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Don’t Bank Your ISP Choice on Future FTTP Broadband Build Plans

Monday, March 7th, 2022 (8:52 am) - Score 7,560
reams of fibre optic cables on surface uk gigapixel

The rapid rollout of gigabit-capable Fibre-to-the-Premises (FTTP) based broadband ISP networks across the UK – occurring via a mass of different networks (Summary) – is wonderful to see, but we would caution consumers not to bank their future choice of provider until AFTER such networks have been deployed and gone live.

At present over 65% of UK premises can access a gigabit-capable network (mix of FTTP and Virgin Media’s HFC), which falls to over 30% when just looking at “full fibre” (FTTP) providers (here), but this is rapidly increasing. Suffice to say, in some areas there can be a temptation to see an announcement about a future build and to thus plan your next ISP choice around that.

However, it’s crucial to recognise that such build plans and related dates are tentative, which means they’re subject to change and such change – if it happens – often occurs near to when the deployment itself was originally supposed to take place (i.e. at the 11th hour). In addition, once a new network has been built, then it can still take between several weeks and up to 12-18 months before the first retail ISPs actually go live (varies between operators and areas due to lots of different factors).

Over the past few months’ we’ve seen an up-tick in complaints from readers about this, many of whom have planned to switch ISP by looking at the build date for a new network, while at the same time assuming that this will be both accurate and reflective of actual service availability. As highlight above, this is frequently NOT the case. In some cases, a network operator may even pull out of a build entirely due to unforeseen problems.

For consumers, all of this makes it difficult to organise your current contract terms and ISP choice. On the one hand, you want the flexibility to switch as soon as the new FTTP network goes live. On the other hand, you might not want to be stuck paying expensive out-of-contract rates with your current provider for too long, or to tie yourself into a slower service at the wrong time.

All of this is a headache, but it’s also why we advocate for the cautious approach. Wait until the new network has been built and is live before you make your decision, lest you find yourself being caught out. We’d also advise avoiding trusting the promises of sales people, who in many cases may assure you of availability, often right up until the moment the operator scraps or significantly delays their build. Trust what exists, not what is promised.

In areas where there is greater uncertainty around final service availability (pretty common), then we’d advise temporarily moving to an ISP with affordable shorter-term contracts (e.g. on Openreach there are various options, such as Pulse8 and Cuckoo Broadband with 1-month terms), or just try to tough it out with the post-contract prices of your current ISP for a bit longer.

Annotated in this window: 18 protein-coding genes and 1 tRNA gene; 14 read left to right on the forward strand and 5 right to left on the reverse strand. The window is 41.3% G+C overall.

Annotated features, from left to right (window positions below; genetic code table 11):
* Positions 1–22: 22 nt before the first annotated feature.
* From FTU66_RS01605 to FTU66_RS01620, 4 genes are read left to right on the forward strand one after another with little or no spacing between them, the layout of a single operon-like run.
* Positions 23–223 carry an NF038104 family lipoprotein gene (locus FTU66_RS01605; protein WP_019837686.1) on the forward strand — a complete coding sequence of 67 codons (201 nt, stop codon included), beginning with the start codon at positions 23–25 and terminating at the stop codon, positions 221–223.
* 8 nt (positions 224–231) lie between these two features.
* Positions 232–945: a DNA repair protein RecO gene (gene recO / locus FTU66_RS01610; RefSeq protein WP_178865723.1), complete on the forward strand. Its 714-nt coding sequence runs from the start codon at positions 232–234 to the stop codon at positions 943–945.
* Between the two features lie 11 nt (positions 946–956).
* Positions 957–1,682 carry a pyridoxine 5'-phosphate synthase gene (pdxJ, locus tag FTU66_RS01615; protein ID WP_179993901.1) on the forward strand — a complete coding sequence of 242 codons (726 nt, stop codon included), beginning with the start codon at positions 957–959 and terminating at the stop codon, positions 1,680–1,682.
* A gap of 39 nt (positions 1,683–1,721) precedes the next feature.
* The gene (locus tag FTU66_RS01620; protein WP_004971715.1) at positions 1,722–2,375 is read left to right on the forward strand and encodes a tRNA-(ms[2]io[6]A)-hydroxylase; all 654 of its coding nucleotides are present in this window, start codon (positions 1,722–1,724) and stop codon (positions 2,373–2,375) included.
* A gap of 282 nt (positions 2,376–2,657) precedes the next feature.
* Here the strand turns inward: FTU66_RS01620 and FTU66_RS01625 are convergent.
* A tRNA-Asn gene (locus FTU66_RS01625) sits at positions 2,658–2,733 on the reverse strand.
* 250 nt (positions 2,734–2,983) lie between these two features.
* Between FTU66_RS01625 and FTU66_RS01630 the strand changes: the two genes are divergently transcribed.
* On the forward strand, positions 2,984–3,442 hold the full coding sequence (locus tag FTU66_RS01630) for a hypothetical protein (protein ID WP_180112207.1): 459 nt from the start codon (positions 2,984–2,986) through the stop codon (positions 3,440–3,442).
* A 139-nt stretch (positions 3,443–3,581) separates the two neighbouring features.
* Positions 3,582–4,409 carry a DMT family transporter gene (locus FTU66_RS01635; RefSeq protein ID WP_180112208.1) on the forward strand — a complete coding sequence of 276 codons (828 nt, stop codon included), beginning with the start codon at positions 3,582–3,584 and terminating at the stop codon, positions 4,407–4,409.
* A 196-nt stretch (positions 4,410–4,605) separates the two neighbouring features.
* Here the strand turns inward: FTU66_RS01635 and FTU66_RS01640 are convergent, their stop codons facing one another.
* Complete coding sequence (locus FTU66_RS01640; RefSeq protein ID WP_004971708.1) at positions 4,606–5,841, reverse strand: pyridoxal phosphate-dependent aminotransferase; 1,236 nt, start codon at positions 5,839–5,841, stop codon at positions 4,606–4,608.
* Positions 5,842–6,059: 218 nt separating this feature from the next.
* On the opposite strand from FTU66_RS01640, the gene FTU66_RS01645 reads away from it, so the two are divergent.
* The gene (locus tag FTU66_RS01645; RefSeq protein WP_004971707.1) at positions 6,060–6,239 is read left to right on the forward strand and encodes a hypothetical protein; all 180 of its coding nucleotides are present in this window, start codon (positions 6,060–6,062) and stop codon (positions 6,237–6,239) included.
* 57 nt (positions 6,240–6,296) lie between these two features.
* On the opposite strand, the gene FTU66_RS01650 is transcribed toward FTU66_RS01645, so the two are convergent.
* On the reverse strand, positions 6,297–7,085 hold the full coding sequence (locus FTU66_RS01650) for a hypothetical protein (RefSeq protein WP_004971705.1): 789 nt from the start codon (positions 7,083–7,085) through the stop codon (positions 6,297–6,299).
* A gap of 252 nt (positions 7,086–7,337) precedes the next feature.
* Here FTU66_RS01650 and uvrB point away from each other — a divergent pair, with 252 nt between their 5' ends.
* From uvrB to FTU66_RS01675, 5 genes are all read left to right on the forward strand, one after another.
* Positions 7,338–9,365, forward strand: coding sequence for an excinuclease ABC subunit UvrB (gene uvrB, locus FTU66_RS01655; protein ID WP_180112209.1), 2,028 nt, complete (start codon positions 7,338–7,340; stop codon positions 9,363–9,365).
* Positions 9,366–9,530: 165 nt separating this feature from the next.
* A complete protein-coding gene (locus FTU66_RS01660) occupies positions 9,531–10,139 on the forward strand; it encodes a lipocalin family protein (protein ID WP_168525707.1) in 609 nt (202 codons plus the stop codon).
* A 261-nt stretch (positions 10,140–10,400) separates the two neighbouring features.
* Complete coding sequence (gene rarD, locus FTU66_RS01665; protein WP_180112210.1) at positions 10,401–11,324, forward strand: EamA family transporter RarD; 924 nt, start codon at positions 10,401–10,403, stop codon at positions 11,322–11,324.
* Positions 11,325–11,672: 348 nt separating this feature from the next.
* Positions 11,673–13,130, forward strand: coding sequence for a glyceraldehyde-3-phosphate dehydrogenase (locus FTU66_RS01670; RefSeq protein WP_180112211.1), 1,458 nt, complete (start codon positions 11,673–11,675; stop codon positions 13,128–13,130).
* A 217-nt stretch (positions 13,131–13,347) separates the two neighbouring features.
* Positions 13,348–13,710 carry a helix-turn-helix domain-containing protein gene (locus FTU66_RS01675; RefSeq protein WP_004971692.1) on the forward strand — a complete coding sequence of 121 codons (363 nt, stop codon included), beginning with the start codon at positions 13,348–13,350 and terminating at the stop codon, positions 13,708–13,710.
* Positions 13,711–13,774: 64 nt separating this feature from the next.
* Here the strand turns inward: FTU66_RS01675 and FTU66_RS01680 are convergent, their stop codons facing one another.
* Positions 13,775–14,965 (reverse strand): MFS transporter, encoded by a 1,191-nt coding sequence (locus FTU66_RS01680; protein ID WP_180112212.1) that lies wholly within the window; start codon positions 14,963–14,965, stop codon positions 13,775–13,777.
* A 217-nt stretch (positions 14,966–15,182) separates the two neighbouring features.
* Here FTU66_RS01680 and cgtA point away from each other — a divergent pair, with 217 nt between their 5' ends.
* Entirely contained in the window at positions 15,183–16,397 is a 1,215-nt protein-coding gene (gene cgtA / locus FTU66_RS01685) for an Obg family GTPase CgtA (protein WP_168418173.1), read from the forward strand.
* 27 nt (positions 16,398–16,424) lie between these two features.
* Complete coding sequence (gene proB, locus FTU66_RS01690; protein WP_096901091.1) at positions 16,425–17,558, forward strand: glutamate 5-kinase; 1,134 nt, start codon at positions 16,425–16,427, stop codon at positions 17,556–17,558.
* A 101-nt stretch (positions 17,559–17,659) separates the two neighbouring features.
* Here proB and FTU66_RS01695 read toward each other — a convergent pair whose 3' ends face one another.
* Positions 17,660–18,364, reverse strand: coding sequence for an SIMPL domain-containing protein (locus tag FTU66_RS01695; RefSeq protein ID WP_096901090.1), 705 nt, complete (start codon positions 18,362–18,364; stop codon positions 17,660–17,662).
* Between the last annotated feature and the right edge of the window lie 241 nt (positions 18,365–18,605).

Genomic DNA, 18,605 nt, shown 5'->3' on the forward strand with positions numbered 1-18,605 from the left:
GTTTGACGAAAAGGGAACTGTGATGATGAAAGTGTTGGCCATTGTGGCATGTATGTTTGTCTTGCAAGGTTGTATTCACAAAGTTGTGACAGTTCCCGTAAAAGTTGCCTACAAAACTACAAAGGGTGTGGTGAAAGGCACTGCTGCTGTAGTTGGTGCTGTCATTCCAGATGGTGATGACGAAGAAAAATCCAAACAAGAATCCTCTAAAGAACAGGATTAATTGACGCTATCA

The calculation above is of course more of a challenge if you’re involved in a demand-led community build project, where committing to take a future service (i.e. an expression of interest) is part of what may make that build commercially viable in the first place. In those cases, you might need to sacrifice a little more to ensure you meet that commitment and can adopt the service as soon as it goes live.

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14 Responses
  1. Broad Band says:

    I agree with this, City Fibre are a prime example of this. All work was completed near my property around 8 9 months ago and they are still not live in my area. Fortunately I have other FTTP suppliers but I am hoping they are live and have some different ISPs by the time my contract is up for renewal later this year.

    1. Bonny says:

      It’s maddening isn’t it. Fibre works was complete for Toob in my area back in July last year and we’re still not live. But other areas that had construction work since then are now live. I’ve been following one.network religiously and there’s been no work since last year.

      I understand some areas are probably easier to get hooked up to head end than others but I’ve purposely been out of contract since the beginning of last year and paying a premium for it so this article hits home.

  2. occasionally factual says:

    Also if you sign up to an alt-net then do check what happens if you need to end the contract early if you move home. You could end up with a big cancellation fee if the next property isn’t served by said alt-net.
    (Same advice for any ISP contract TBH but alt-net’s have a smaller foot print so it is more likely to be an issue there)

    1. nabs says:

      In these cases, it may be worth checking with the new property owner/occupier to see if they would be willing to take on the remainder of the supply contract. If they are then rather than a full cancellation, there may be a small admin fee for changing the name instead.
      Realistically they’re probably going to need an internet connection and the chances are in these locations they’ll end up choosing the same provider you’re currently using so saves a lot of hassle with cancellations and new orders.

  3. Msh says:

    Fantastic post and I agree 100%.

    “For consumers, all of this makes it difficult to organise your current contract terms and ISP choice”

    This is the most important problem from my perspective. I have spent a lot of energy in helping people choose what’s best for them but this issue is always a risk. You mention 1-month providers but that’s not the case with say Virgin Media and it may also not be the best option for you financially (think 12-month contracts with huge cashback, and an altnet rocks up after 11 months). Maybe even staying with your post-contract price is the best option (this only applies if you’re already in a contract of course!).